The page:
In short, you can clearly see how marketing structure hasn’t changed at all, even after hundreds of years. It has always been about understanding and communicating with an audience with the purpose of promoting, selling, and distributing products and services. This basic marketing premise has never been static though. It has always been dynamic and has employed innovative techniques, strategies, and technologies to address a market creatively and understand it better.
How Client X sold travel insurance certificates in an unfamiliar market
The problem: One of our clients, let us call them X, w and to enter an unfamiliar market to promote and sell their travel insurance product. As the client did not possess any prior experience or knowledge about the market, it was difficult for them to develop a culturally-appropriate marketing campaign to promote, sell, and distribute travel insurance certificates.
The solution and the process: Our development team helped the client to understand various cultural factors, buying behaviors, market and industry trends, and social conversations with respect to insurance purchase, in the specified market. Social conversations were meta-analyzed to match with existing Big Data, using predictive analysis tools, to translate disparate data into understandable statistics, which were interpreted finally.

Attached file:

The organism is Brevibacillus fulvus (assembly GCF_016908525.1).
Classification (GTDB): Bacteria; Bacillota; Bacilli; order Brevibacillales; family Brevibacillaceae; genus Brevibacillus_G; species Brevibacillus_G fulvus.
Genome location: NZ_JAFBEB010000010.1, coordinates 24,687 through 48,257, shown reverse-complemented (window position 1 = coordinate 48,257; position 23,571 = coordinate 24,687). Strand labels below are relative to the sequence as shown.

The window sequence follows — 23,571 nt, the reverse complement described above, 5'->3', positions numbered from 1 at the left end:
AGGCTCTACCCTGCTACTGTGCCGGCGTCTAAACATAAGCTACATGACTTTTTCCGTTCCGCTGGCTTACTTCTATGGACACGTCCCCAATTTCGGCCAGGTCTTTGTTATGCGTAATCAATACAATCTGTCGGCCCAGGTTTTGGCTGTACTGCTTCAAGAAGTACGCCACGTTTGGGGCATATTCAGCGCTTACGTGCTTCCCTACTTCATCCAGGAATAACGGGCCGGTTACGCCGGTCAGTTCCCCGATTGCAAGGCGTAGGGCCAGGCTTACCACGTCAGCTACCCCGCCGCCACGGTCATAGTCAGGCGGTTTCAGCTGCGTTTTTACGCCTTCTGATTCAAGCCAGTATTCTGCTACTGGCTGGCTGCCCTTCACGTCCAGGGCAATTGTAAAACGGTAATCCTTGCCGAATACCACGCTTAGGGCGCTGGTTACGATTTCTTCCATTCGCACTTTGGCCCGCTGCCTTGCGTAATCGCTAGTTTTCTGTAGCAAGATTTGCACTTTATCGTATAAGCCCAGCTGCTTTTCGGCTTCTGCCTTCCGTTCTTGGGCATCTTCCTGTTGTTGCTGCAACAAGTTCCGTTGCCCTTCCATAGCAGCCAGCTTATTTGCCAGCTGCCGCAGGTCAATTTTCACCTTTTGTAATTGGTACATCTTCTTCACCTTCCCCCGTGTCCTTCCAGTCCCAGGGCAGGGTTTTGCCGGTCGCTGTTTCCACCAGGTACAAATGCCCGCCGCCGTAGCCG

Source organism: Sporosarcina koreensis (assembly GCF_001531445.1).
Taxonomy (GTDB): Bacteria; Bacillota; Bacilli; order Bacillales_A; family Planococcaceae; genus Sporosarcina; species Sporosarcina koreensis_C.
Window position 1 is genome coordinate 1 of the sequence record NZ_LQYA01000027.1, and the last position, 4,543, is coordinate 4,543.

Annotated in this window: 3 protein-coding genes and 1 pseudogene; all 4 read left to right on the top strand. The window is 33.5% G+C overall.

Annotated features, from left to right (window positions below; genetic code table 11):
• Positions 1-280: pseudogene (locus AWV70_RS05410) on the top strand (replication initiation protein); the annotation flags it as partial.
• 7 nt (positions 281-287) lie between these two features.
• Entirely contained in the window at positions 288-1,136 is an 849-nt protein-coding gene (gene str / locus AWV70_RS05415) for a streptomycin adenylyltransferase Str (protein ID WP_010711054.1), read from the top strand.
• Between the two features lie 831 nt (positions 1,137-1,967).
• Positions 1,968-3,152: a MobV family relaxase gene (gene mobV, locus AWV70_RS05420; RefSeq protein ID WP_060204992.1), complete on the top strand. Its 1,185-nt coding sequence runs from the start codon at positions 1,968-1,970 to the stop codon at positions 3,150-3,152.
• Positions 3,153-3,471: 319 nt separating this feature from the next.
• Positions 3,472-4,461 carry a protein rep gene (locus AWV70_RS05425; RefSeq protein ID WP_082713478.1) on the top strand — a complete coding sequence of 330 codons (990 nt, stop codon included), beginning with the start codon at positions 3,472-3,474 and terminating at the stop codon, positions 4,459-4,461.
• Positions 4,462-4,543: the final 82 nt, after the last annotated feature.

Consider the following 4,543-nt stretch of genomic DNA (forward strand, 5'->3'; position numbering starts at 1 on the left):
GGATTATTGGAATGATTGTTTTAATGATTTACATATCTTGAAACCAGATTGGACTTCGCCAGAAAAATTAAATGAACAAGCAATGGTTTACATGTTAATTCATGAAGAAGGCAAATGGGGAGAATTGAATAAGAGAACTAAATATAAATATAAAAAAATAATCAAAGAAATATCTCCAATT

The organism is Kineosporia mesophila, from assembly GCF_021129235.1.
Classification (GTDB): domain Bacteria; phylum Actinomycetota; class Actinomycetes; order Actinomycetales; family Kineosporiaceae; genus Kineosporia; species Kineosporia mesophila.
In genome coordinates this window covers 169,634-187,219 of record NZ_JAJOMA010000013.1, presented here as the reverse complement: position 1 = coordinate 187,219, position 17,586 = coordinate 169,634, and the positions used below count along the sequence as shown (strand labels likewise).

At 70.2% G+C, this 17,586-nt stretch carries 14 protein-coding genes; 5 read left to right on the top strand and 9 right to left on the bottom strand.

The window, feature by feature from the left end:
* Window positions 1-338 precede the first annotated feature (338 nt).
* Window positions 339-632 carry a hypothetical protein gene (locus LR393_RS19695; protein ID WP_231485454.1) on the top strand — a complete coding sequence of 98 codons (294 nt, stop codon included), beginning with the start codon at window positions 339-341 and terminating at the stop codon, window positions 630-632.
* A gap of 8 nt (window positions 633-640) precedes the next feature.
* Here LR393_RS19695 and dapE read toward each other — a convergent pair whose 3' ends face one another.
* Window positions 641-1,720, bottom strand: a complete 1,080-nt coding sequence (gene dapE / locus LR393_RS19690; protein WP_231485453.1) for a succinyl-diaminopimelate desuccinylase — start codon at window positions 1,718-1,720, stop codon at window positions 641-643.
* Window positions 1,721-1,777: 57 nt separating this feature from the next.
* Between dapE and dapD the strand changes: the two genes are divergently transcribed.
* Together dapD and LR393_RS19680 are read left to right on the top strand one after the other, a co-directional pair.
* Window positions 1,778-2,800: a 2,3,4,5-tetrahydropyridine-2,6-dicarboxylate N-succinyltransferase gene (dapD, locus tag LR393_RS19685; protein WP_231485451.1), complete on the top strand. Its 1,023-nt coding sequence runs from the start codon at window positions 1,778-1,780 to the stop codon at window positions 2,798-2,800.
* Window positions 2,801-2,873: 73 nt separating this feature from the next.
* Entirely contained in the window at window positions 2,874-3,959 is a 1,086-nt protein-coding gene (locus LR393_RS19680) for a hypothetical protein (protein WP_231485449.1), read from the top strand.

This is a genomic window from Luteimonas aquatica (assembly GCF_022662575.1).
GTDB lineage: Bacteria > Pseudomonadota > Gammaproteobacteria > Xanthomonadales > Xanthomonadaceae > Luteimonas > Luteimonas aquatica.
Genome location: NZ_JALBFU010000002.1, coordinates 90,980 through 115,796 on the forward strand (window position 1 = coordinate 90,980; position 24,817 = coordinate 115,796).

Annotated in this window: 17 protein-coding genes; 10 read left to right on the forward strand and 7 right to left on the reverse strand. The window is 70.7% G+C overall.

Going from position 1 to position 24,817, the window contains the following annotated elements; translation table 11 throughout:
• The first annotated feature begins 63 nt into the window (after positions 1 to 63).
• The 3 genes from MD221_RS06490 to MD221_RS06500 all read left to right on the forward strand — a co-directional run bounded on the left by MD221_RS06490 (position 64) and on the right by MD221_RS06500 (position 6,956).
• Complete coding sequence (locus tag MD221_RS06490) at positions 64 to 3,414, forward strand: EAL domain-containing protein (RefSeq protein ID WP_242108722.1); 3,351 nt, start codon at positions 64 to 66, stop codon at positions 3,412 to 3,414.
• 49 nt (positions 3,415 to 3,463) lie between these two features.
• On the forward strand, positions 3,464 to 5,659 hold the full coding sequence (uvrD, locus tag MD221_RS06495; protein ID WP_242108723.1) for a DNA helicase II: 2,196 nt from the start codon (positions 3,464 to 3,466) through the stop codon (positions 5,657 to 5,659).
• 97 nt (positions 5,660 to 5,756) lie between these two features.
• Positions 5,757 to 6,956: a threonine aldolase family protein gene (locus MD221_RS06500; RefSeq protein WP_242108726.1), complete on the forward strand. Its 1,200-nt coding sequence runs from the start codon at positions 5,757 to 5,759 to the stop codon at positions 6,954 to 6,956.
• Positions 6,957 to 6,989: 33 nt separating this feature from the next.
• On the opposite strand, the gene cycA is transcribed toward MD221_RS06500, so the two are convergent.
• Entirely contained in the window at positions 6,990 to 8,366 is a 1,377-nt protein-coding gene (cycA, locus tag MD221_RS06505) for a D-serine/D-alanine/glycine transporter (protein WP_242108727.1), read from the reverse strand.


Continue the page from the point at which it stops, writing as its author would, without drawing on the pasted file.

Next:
Statistical insights provided by predictive analysis tools helped the client to get an all-round picture about the market. This customer intelligence, drawn from various data sources, including social conversations and Big Data, helped the client to hot list prospective customers who could be contacted.
High-quality prospects and leads were profiled based on their psychographic and demographic variables, and marketing campaigns were tested before going live. Again, predictive analysis helped to predict the outcome of tentative marketing campaigns that were tested. Prospects that seemed to drop-out eventually were shortlisted too, and the campaign focused on bringing travel insurance certificates to only those who were most likely to purchase it.